Tag Archives: fire 2006

The Memorial Anticipated

In the last three weeks, my therapist has said no less than three times, “You don’t look so good.”

In the moment, I took this to mean that I looked about the way I’ve been feeling, but it occurred to me this morning that maybe I just don’t look very good period. I’ve only been seeing her for a couple of months. Maybe I always look like this and she just hasn’t realized it yet.

It’s something to think about.

Memorial Service Confirmation

Just a quick update that the memorial service for Vivy will be held at 11AM, Saturday, June 2nd.

Post-Fire: Update VI

He is back in New York, working for the past several weeks and doing well. He wears very tight sleeves on his fingers nearly all the time – the pressure keeps scar tissue from developing and settling – but otherwise is unbandaged. It’s become clear that paths to full recovery vary widely and take considerable time. Carlo is tenacious about his physical therapy, so they’re definitely improving and he is not at all restricted during normal activity which is excellent news.

When I saw him recently, the burns on his face and head were entirely healed and the scars from the glass cuts were quite faded, although still visible. His eyes are healing, one cornea lagging behind the other, but a decision on how to proceed will wait until sometime this summer. As I understand it, they usually wait about six months minimum to see how the eyes heal before looking at other corrective options.


Finally it’s been decided: Vivy’s memorial service will be held in Mt. Jewett on Saturday, June 2nd. As far as I know – and I will post updates as soon as I have them – the service will be in the late morning at St. Matthews Church. Please come. I will be there. Carlo will be there. My two aunts, father and stepmother will be there. We would love to see you.

Post-Fire: Update V

Carlo is doing well. He is back in New York, back to being a lawyer and last week moved into a place on the Lower East Side, lucky dog. His hands are repairing themselves under their various coverings and his eyes aren’t so far behind, although his right eye is lagging a bit. My understanding is that corneas take forever to heal, so even establishing a firm prognosis is difficult. The winter’s events still seem very recent, making his recovery seem all that much more miraculous. I’ll see him in person at the end of next week and will report in more detail after that.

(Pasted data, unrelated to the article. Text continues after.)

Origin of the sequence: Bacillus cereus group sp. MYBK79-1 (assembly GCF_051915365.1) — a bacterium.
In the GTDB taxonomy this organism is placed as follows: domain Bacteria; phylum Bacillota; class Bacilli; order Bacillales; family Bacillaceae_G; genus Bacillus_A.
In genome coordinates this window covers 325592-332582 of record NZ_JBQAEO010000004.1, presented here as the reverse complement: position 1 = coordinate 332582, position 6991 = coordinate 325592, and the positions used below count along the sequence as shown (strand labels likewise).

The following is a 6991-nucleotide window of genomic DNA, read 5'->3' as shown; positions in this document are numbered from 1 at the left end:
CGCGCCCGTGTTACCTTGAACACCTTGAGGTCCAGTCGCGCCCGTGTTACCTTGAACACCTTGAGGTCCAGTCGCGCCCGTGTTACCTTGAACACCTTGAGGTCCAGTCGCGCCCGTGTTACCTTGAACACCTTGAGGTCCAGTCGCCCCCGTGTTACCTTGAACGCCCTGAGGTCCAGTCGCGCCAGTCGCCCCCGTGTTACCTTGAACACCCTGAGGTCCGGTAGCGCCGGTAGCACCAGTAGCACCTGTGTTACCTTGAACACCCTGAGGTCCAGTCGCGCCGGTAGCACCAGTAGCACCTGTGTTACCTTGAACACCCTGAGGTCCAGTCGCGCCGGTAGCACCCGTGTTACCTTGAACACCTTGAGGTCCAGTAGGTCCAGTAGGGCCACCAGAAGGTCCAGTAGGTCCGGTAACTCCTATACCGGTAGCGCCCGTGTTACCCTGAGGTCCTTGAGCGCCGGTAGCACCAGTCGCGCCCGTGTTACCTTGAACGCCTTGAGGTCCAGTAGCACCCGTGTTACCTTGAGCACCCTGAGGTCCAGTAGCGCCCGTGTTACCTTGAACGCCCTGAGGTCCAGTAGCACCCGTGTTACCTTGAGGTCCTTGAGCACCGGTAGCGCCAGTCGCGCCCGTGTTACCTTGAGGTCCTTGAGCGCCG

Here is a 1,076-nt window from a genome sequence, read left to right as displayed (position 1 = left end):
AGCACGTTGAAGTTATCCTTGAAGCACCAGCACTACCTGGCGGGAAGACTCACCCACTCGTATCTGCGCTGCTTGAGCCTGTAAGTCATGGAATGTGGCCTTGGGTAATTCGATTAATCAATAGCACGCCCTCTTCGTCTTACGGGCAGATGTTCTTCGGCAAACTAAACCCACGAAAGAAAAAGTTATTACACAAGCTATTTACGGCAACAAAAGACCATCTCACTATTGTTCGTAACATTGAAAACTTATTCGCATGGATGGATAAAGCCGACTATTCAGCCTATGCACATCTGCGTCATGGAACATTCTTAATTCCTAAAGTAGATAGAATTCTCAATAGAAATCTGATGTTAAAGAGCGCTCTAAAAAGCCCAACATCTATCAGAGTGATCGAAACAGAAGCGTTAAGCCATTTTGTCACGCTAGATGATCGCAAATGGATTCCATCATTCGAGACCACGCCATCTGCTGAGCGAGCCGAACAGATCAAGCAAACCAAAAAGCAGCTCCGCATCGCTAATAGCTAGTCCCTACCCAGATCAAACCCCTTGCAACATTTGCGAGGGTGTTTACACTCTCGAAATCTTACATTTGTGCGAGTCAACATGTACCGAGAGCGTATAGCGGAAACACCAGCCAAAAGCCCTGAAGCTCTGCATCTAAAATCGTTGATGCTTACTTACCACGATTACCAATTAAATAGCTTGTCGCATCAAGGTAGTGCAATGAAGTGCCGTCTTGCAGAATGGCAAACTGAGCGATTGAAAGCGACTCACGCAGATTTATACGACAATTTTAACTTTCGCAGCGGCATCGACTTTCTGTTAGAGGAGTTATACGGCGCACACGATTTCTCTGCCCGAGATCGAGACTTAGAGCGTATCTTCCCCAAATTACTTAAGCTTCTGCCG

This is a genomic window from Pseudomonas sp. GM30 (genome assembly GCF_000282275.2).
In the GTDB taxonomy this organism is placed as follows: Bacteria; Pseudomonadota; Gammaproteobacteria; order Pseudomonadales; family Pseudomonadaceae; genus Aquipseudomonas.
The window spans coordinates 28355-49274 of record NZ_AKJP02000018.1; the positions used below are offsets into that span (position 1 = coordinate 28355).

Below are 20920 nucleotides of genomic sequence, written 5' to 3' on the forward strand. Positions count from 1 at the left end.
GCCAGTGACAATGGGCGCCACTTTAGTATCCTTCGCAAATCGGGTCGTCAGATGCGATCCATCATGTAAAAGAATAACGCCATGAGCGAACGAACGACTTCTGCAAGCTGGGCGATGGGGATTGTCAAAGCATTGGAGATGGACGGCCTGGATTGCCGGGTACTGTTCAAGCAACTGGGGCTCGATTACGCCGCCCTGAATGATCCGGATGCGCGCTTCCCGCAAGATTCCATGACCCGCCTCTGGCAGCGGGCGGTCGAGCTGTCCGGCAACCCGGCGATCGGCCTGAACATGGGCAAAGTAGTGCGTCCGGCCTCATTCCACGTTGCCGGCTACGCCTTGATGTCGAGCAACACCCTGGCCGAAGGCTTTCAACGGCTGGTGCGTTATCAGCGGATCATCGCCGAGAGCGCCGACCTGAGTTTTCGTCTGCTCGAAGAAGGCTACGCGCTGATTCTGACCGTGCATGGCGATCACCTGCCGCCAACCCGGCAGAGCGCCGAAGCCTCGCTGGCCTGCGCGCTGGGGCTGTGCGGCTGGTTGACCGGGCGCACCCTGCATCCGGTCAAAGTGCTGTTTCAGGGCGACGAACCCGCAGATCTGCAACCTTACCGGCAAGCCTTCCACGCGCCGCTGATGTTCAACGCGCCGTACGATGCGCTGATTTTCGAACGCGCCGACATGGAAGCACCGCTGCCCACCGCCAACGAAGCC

To all intents and purposes R and I have resumed normal function out here on the west coast. I’ve been back at work since the beginning of March, which gives me something to do with my time besides re-ordering everything in the apartment and trying to process everything that’s happened. I am having difficulty returning to writing (see: last date posted to this blog), have trouble sleeping and find that even minor bumps in the road are disconcerting. This comes as a surprise to no one but myself and I’m trying to adjust my expectations accordingly. It’s been a very long winter.

In other news, I lost my Oscar pool again this year and we bought and then returned a house. I don’t think “return” is the right word, but effectively that’s what happened. It was a lovely house but far too big for us, much like those trousers I bought that one time and never wore.

Post-Fire: The Eyes Have It

eye.jpgI’m back. Again. And hopefully for a while this time. I was home for all of nine days in December and nine in January. I’m hoping to push that number up in February. I knew I’d officially reached the end of my rope last week when I backed the car across my aunt’s lawn instead of down the driveway. Not a little way onto the lawn but pretty much across the entire lawn.

A brief family update. I took a red eye to Philadelphia two weeks ago to meet my aunt and cousin and drive seven hours north to Buffalo. The mission was to sort out Carlo’s immediate future and bring him back to Philadelphia to settle closer to New York where his stuff, his work, his friends and his health insurance network are.

After a couple of hectic days of schedule management, financial planning and packing, mission accomplished.

On the medical front, Carlo’s hands and vision have become the main foci. For three weeks, the ophthalmologist had delayed refracting his eyes only to pull up with some startling news two days before we re-located to Philly. It went something like this: